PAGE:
American officials are moving forward with their probe into News Corp.'s business practice in the United States, and though we know a little bit more about the immediate next steps, the process could take years. According to a Wall Street Journal report, the FBI is preparing subpoenas for preliminary investigations on two separate charges: bribing police and hacking the voicemails of September 11 victims. News Corp. has vehemently denied any connection between the U.K. investigation and their American operations, but with new shareholder suits popping up seemingly daily, it looks like the company's legal team will probably have to reckon with the charges one way or another. With the Justice Department, the Securities and Exchange Commission, the FBI and various shareholders involved in various investigations and lawsuits, there are a number of possibilities for News Corp.'s immediate future in the States.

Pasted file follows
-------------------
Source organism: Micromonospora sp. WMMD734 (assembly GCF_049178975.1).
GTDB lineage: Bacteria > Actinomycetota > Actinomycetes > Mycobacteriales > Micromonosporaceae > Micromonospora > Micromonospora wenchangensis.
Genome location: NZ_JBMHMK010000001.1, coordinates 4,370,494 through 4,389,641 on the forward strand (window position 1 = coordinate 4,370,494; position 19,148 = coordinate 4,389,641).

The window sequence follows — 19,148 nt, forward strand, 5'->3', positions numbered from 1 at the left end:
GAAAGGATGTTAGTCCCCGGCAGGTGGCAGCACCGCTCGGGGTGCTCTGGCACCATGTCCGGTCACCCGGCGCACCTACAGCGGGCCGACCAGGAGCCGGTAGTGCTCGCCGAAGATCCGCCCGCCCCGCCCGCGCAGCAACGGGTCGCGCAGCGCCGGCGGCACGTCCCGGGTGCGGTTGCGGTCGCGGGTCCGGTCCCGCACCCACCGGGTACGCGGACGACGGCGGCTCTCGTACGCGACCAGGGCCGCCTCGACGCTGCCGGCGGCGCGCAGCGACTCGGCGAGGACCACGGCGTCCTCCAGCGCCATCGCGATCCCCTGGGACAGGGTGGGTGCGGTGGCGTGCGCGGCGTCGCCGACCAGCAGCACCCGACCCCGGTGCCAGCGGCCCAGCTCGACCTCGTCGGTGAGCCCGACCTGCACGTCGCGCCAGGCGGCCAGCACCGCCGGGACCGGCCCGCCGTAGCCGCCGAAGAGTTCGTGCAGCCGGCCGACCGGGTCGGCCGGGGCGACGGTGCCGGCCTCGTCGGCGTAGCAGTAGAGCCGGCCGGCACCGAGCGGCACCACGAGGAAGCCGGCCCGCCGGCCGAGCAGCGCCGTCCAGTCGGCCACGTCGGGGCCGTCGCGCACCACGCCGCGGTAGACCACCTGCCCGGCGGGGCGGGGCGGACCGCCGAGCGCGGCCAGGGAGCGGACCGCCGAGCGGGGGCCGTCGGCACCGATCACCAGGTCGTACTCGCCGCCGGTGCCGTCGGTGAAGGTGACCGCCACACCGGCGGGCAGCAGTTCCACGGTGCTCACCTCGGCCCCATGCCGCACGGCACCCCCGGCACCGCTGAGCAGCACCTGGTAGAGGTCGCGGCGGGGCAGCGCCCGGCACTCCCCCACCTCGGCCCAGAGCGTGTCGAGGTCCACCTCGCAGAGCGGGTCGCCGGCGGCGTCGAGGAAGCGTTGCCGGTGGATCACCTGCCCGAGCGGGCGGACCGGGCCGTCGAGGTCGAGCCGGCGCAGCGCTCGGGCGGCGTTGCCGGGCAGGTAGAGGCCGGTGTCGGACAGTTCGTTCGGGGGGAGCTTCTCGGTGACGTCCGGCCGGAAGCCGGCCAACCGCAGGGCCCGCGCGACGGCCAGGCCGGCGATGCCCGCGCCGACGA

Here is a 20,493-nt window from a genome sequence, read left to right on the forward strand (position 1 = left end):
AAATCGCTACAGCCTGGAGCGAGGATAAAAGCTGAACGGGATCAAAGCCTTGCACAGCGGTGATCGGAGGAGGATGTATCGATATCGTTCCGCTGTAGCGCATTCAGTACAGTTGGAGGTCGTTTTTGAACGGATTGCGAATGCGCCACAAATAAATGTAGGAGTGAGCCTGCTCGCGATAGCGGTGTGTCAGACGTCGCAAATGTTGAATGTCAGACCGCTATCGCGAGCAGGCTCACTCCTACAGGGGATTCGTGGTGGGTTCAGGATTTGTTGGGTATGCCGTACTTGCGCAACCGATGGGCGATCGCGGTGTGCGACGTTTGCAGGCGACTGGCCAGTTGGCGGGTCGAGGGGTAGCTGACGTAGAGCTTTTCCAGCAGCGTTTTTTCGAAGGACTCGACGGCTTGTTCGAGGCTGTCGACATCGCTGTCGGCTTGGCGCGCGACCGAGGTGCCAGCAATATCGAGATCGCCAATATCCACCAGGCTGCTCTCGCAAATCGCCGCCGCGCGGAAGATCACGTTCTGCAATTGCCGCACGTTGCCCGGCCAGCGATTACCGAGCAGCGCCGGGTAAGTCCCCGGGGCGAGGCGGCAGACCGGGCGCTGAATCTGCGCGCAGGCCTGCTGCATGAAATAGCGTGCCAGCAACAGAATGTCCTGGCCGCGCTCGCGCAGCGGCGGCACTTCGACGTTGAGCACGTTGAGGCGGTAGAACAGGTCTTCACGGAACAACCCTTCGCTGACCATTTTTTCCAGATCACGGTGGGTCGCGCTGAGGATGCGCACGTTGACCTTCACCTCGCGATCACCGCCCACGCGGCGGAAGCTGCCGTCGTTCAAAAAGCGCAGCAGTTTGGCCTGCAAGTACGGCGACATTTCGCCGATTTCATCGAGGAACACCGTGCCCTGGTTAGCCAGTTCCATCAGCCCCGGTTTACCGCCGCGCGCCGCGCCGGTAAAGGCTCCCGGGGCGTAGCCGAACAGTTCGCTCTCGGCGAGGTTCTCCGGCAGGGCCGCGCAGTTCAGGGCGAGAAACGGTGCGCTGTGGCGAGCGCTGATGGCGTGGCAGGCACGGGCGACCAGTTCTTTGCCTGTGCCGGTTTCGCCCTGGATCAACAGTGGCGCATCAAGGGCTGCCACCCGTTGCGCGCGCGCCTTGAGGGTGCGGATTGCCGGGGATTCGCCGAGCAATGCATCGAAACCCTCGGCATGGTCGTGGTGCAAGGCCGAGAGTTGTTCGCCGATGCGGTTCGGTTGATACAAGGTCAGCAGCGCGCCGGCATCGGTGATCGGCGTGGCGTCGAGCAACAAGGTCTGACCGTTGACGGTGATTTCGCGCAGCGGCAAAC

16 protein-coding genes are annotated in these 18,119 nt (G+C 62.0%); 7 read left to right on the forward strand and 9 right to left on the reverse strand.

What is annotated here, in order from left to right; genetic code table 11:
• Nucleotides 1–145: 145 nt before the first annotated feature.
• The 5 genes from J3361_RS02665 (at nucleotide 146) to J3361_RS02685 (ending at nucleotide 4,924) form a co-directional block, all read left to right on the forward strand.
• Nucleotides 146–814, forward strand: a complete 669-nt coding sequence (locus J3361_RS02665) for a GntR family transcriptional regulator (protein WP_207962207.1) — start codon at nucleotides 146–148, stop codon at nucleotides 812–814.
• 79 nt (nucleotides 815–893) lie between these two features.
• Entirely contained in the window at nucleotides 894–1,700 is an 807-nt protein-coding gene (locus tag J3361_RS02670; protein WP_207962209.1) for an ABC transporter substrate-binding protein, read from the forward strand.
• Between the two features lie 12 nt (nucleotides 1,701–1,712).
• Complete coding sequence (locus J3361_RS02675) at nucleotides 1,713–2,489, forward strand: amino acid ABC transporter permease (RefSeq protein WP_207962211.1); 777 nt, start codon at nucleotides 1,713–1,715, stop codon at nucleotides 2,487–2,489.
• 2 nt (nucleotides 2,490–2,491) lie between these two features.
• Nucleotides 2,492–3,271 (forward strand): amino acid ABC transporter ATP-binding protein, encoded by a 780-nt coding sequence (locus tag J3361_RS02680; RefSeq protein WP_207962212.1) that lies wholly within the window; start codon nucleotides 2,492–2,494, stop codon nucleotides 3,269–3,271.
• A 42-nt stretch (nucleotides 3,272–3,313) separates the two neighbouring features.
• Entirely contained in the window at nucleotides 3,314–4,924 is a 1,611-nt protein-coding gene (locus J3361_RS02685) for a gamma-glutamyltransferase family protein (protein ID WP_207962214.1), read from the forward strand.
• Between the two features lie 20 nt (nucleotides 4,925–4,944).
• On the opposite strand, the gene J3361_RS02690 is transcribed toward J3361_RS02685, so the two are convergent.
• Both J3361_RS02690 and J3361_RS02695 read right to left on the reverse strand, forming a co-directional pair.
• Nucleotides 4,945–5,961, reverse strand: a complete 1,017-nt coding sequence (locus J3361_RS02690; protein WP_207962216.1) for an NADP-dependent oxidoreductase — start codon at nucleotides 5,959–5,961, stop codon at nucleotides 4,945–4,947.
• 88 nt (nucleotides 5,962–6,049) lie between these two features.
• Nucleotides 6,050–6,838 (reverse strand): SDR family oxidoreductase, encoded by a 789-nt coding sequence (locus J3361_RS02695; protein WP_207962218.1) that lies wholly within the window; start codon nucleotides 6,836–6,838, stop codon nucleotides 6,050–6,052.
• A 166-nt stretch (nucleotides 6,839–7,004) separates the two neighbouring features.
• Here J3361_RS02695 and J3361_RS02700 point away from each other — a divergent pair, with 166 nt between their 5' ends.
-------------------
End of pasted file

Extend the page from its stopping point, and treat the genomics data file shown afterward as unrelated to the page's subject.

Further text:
FBI could levy charges over hacking the phones of September 11 victims. Two weeks ago, the Daily Mirror reported that News Corp. papers hacked into the phones of September 11 victims. If confirmed, the revelation could produce the American equivalent of public outrage launched by the report that News of the World hacked murdered teenager Milly Dowler's phone. News Corp. points to the Mirror's thin sourcing as proof of lack of evidence. Regardless, should the FBI confirm the hacks, they could bring criminal charges against News Corp. for illegal wiretaps or wire fraud, depending on how the hacks took place, and make extradition requests for the offending executives or journalists.